We’ve answered the who and where, so now we’re going to look at what. A lot of money is invested in the research and development of medical treatments each year for every pharmaceutical company – but they’re not all working towards the same goal so we’ve looked at exactly who’s working on what by reviewing each company’s development pipeline by medical category (defined by the company).


Medical Fields


Nearly every pharmaceutical company is investing time and money into the research and development of cancer treatment, with only one company in the top 10 not doing so. That’s great news in the fight against cancer as mortality rates continue to drop.

Immunology, cardiovascular diseases, neurology, and vaccines are also great areas of interest with half or more of the top 10 pharmaceutical companies developing treatments in these areas.



Gender diversity in leadership

So far no real surprises have emerged. The U.S and Europe are at the forefront of the pharmaceutical industry, and they earn a lot of money in doing so.  So we looked at who’s running these huge companies.

According to WISE Women in STEM workforce, 2017

42% of science professionals are female

This sounds great initially, but we then looked at women in leadership roles within the industry and the numbers dropped depressingly low. Of the top 10 pharmaceutical companies only one has a female C.E.O – Emma Walmsley of GlaxoSmithKline.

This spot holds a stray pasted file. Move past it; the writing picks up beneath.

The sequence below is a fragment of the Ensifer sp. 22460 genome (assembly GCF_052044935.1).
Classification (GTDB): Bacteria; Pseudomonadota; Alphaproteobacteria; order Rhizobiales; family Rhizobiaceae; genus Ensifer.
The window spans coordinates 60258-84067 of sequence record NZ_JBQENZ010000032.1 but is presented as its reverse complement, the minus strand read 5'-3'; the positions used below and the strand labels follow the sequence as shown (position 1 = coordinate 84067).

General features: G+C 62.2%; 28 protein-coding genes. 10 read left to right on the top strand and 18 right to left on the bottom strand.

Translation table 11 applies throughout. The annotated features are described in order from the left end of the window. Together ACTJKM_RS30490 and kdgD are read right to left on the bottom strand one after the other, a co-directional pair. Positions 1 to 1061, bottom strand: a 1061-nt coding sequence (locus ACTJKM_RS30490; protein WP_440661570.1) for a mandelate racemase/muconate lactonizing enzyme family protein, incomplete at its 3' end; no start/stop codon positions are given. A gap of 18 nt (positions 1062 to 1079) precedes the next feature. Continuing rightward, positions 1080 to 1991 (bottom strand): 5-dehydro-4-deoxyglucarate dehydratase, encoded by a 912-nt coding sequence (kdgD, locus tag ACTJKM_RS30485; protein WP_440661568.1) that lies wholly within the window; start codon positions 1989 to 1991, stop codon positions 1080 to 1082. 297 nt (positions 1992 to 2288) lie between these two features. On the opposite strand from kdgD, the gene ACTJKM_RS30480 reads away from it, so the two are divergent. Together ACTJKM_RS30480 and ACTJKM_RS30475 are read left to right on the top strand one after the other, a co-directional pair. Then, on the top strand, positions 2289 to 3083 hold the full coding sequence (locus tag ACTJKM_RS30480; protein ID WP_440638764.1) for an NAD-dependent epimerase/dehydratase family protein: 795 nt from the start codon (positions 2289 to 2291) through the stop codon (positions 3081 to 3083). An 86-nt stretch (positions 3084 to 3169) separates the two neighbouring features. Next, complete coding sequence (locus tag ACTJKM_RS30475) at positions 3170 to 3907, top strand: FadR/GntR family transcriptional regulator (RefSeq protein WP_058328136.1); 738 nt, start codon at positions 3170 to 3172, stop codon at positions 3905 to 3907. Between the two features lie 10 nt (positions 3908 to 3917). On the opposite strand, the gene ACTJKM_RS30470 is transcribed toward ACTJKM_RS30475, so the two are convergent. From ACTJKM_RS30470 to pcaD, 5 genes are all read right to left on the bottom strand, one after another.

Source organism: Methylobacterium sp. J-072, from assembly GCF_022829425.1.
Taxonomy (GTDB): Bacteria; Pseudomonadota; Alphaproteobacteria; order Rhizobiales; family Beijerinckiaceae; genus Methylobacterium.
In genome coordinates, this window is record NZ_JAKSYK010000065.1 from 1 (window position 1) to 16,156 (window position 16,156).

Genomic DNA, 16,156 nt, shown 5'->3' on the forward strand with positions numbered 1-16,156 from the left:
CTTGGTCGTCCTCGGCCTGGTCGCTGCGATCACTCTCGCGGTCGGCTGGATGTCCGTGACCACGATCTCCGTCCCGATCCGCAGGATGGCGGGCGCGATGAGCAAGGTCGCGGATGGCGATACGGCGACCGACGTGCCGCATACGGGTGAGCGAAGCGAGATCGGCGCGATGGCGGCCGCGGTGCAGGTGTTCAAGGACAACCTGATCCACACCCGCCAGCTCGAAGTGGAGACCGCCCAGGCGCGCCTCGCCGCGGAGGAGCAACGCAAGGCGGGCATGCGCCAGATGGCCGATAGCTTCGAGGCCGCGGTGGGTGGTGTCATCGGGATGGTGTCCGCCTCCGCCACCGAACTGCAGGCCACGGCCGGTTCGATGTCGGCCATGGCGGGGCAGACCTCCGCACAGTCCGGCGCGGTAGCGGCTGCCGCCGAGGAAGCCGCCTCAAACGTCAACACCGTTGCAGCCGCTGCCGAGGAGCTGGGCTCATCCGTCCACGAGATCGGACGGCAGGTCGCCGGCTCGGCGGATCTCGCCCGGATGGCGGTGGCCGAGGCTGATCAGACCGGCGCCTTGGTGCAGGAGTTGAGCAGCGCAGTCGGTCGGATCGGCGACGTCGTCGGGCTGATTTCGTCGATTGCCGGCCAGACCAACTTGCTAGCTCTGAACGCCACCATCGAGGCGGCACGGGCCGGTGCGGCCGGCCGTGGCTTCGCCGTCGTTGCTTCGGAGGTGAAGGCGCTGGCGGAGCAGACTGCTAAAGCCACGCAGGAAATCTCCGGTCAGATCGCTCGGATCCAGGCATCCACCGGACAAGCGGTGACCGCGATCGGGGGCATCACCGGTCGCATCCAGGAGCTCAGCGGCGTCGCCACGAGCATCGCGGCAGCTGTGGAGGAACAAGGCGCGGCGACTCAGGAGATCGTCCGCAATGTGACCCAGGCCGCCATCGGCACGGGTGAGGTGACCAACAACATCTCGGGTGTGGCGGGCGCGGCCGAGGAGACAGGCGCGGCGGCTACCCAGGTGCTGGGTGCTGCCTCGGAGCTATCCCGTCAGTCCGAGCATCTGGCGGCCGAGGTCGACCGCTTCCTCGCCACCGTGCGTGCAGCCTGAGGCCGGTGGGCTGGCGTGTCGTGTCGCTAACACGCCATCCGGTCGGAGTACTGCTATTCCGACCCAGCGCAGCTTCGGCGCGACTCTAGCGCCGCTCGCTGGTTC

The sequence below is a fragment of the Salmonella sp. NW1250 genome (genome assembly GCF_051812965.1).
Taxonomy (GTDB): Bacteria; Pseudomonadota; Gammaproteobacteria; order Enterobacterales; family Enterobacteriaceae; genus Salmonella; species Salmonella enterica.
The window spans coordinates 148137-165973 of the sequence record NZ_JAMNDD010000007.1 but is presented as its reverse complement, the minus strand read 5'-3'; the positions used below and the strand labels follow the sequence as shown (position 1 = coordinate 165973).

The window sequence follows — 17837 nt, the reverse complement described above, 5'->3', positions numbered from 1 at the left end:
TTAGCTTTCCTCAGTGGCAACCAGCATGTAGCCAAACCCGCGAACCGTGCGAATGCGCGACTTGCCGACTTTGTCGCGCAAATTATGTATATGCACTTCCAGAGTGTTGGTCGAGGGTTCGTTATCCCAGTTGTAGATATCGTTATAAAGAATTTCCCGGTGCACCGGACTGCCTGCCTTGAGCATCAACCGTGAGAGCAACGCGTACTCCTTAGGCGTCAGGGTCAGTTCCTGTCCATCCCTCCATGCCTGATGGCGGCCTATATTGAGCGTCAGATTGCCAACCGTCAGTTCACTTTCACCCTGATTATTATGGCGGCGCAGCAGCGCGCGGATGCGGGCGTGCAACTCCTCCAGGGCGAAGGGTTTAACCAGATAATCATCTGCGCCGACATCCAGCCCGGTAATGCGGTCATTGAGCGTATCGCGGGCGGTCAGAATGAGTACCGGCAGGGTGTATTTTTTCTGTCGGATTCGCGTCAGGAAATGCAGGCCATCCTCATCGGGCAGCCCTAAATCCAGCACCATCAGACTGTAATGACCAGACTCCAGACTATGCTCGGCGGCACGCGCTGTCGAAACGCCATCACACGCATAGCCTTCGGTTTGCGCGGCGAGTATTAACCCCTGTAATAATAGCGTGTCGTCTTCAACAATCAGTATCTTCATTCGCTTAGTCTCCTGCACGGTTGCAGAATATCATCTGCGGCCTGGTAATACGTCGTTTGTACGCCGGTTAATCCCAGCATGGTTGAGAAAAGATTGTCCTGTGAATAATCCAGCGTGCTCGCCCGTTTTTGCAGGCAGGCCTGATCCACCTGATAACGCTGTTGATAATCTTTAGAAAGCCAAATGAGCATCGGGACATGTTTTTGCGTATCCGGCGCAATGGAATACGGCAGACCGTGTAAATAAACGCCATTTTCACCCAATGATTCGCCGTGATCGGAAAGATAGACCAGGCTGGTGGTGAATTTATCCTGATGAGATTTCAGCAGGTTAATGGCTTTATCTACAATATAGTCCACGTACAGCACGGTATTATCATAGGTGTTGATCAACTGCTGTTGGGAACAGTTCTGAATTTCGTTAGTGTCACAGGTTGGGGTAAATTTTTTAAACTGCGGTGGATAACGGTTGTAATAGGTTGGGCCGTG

To classify the number of women in leadership roles we reviewed each company’s website and recorded those on the board of directors and those apart of the executive leadership team.




  • Of the 133 people that make up the executive leadership teams across the top 10, only 34 are female (22%)
  • Johnson & Johnson and Pfizer have the most equal gender gap in their executive teams with 40% made up of women for each company
  • Next, and quite far behind them is Abbott Laboratories with 27% of their executive team being female
  • Bayer is lacking far behind. 92% of their executive team is male




  • 116 people are on the board of directors across the top 10 pharmaceutical companies. 34 are female (29%)
  • GlaxoSmithKline and Sanofi have the most diverse boards with 45% and 43% of their teams being female respectively
  • Bayer is the only company to not have a single female on the board of directors





Not a single leadership team has an equal number of men & women at the helm and combined across each of the top 10 pharmaceutical companies women only account for 25% of leadership teams. Johnson & Johnson are far ahead with 35% of their leadership team being comprised of women, while Bayer is severely lacking in equality with just 1 woman in leadership for the entire company (6%).

GlaxoSmithKline follows Johnson & Johnson shortly after with 33% of leadership being female; unsurprising for a company with a female CEO but that’s still just 1/3 of their entire leadership team.


Gender equality has come a long way in the past 100 years and although this improvement has helped see women make up nearly 50% of the total workforce in the pharmaceutical industry, there is still a long way to go before we see the gap in gender equality within pharmaceutical leadership begin to close.